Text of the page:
George died in 2011, and in the months after Tim found solace in what he knew best, writing songs. The result was Lost Domain, a compilation of songs detailing his experience of his father’s dementia and death.
I caught up with Tim before his show at the Deaf Institute in Manchester in November 2014 and asked him a few questions about his experience of his father’s illness and how it influenced his new album.
What were the positive aspects about your father’s care?
People were amazing. So much admiration. I wrote a song called Vigil particularly about the last few days of his life and the care people gave to him and the family.
Also, about how bonding it was for the family being there for those days. The people who cared for him had to deal with his violence—really difficult and stubborn. You know they deal with it with a sense of humour all the time, just amazing. People in hospital could care for him in a way my mum couldn’t.
What kind of themes have you dealt with in the album?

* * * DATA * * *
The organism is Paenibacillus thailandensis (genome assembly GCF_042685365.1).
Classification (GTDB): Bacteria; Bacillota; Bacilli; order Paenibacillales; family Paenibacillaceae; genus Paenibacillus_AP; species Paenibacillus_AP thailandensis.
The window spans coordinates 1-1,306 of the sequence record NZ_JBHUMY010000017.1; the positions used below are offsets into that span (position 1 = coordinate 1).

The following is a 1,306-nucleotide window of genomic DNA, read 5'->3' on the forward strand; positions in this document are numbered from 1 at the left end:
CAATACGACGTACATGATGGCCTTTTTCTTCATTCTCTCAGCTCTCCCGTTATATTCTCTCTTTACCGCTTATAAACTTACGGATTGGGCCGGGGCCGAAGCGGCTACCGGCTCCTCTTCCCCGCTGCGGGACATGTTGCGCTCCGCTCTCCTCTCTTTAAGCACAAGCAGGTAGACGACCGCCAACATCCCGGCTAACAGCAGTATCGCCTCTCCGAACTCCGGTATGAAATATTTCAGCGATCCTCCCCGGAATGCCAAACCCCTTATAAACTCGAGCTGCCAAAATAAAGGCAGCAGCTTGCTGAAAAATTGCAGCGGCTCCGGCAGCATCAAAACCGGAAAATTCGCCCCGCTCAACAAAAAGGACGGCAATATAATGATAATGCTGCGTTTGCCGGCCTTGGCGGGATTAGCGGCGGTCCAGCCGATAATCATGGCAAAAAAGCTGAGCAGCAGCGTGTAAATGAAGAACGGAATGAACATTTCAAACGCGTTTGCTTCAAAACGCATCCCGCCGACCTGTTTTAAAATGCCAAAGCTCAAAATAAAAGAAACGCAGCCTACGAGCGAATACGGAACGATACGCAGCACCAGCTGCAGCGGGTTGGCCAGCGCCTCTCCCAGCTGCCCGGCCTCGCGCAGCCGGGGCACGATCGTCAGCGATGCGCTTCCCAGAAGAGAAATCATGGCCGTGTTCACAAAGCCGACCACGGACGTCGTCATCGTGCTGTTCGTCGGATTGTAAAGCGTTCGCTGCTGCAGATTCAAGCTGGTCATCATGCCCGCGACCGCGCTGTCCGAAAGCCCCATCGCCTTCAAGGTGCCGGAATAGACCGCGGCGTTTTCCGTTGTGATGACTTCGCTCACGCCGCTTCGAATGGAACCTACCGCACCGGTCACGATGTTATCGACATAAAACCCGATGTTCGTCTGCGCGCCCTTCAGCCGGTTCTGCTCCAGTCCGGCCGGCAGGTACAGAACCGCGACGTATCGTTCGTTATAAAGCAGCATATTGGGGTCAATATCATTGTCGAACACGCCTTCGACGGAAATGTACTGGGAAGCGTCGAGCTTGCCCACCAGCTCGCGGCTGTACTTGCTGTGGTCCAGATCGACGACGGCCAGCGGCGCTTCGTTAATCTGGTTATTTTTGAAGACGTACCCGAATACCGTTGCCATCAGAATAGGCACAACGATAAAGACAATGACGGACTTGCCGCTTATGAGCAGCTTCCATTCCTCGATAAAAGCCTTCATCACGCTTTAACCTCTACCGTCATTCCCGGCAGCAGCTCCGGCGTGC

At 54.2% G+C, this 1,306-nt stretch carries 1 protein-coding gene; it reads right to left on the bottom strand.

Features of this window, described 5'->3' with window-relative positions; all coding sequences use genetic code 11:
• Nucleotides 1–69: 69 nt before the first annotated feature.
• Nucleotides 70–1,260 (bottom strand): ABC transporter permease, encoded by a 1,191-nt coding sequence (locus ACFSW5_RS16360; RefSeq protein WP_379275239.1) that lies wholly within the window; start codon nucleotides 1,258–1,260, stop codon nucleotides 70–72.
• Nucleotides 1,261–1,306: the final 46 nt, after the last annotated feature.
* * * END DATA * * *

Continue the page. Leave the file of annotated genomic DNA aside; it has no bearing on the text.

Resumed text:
There’s a song, Medicine—it’s about my dad in the dementia ward. I just tried to write down what I was seeing with what he was going through, so I wrote in the first person. I ended up writing so many verses that I had to make the song interesting, so I changed the mood of the song. I tried to make sudden shifts of mood the way his moods would shift. There was the way he would be seeing people that weren’t there, almost like talking to childhood people, people long dead; he was back in childhood times or then he was really struggling. I think when he was on the ward he was always trying to logically get his way out of there, but he didn’t have the capacity to do it anymore. He was always looking for his car keys and wallet.
You have referenced certain places and authors that have been inspirations for your work in the past. Did you have any specific inspirations for this project or was it all personal experience?
Van Morrison, he’s a very good storyteller in long form songs. So songs like Medicine were influenced by that. I’ve been working on film soundtracks so there’s two instrumentals on the record as well, and the soundtrack work helped me work on the long song Medicine, because when you work on a soundtrack you’ve only a few themes to work on, you kind of manipulate them into a lot of different styles. I was able to do that in one song with Medicine.